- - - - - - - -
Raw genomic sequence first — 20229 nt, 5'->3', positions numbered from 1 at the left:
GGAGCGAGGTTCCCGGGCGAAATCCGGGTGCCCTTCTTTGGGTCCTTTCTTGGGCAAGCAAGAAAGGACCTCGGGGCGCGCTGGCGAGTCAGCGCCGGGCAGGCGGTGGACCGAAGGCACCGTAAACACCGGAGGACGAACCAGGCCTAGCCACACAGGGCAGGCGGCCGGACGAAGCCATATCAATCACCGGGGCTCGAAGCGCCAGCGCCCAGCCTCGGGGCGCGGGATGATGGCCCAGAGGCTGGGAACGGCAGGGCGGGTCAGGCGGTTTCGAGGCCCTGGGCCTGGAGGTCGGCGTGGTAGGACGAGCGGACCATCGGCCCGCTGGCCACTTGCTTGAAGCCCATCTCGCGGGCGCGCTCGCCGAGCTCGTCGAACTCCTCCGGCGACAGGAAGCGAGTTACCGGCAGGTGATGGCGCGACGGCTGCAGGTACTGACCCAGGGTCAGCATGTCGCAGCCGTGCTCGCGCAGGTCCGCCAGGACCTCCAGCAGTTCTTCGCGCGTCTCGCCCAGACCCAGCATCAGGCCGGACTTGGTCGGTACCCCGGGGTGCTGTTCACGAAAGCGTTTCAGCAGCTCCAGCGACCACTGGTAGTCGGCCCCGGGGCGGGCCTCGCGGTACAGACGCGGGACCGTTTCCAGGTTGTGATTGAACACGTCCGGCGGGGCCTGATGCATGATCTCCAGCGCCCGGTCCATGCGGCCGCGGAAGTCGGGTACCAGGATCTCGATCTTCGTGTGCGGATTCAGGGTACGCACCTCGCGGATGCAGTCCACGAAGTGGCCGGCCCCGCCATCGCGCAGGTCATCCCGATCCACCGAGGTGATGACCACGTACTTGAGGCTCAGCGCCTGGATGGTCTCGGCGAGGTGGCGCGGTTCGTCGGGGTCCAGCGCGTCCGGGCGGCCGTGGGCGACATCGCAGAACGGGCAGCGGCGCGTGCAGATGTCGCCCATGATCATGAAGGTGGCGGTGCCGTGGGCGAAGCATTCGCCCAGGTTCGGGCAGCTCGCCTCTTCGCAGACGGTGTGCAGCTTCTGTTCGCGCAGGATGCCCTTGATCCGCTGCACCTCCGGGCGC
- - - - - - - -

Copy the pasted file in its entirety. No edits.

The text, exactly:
Raw genomic sequence first — 20229 nt, 5'->3', positions numbered from 1 at the left:
GGAGCGAGGTTCCCGGGCGAAATCCGGGTGCCCTTCTTTGGGTCCTTTCTTGGGCAAGCAAGAAAGGACCTCGGGGCGCGCTGGCGAGTCAGCGCCGGGCAGGCGGTGGACCGAAGGCACCGTAAACACCGGAGGACGAACCAGGCCTAGCCACACAGGGCAGGCGGCCGGACGAAGCCATATCAATCACCGGGGCTCGAAGCGCCAGCGCCCAGCCTCGGGGCGCGGGATGATGGCCCAGAGGCTGGGAACGGCAGGGCGGGTCAGGCGGTTTCGAGGCCCTGGGCCTGGAGGTCGGCGTGGTAGGACGAGCGGACCATCGGCCCGCTGGCCACTTGCTTGAAGCCCATCTCGCGGGCGCGCTCGCCGAGCTCGTCGAACTCCTCCGGCGACAGGAAGCGAGTTACCGGCAGGTGATGGCGCGACGGCTGCAGGTACTGACCCAGGGTCAGCATGTCGCAGCCGTGCTCGCGCAGGTCCGCCAGGACCTCCAGCAGTTCTTCGCGCGTCTCGCCCAGACCCAGCATCAGGCCGGACTTGGTCGGTACCCCGGGGTGCTGTTCACGAAAGCGTTTCAGCAGCTCCAGCGACCACTGGTAGTCGGCCCCGGGGCGGGCCTCGCGGTACAGACGCGGGACCGTTTCCAGGTTGTGATTGAACACGTCCGGCGGGGCCTGATGCATGATCTCCAGCGCCCGGTCCATGCGGCCGCGGAAGTCGGGTACCAGGATCTCGATCTTCGTGTGCGGATTCAGGGTACGCACCTCGCGGATGCAGTCCACGAAGTGGCCGGCCCCGCCATCGCGCAGGTCATCCCGATCCACCGAGGTGATGACCACGTACTTGAGGCTCAGCGCCTGGATGGTCTCGGCGAGGTGGCGCGGTTCGTCGGGGTCCAGCGCGTCCGGGCGGCCGTGGGCGACATCGCAGAACGGGCAGCGGCGCGTGCAGATGTCGCCCATGATCATGAAGGTGGCGGTGCCGTGGGCGAAGCATTCGCCCAGGTTCGGGCAGCTCGCCTCTTCGCAGACGGTGTGCAGCTTCTGTTCGCGCAGGATGCCCTTGATCCGCTGCACCTCCGGGCGC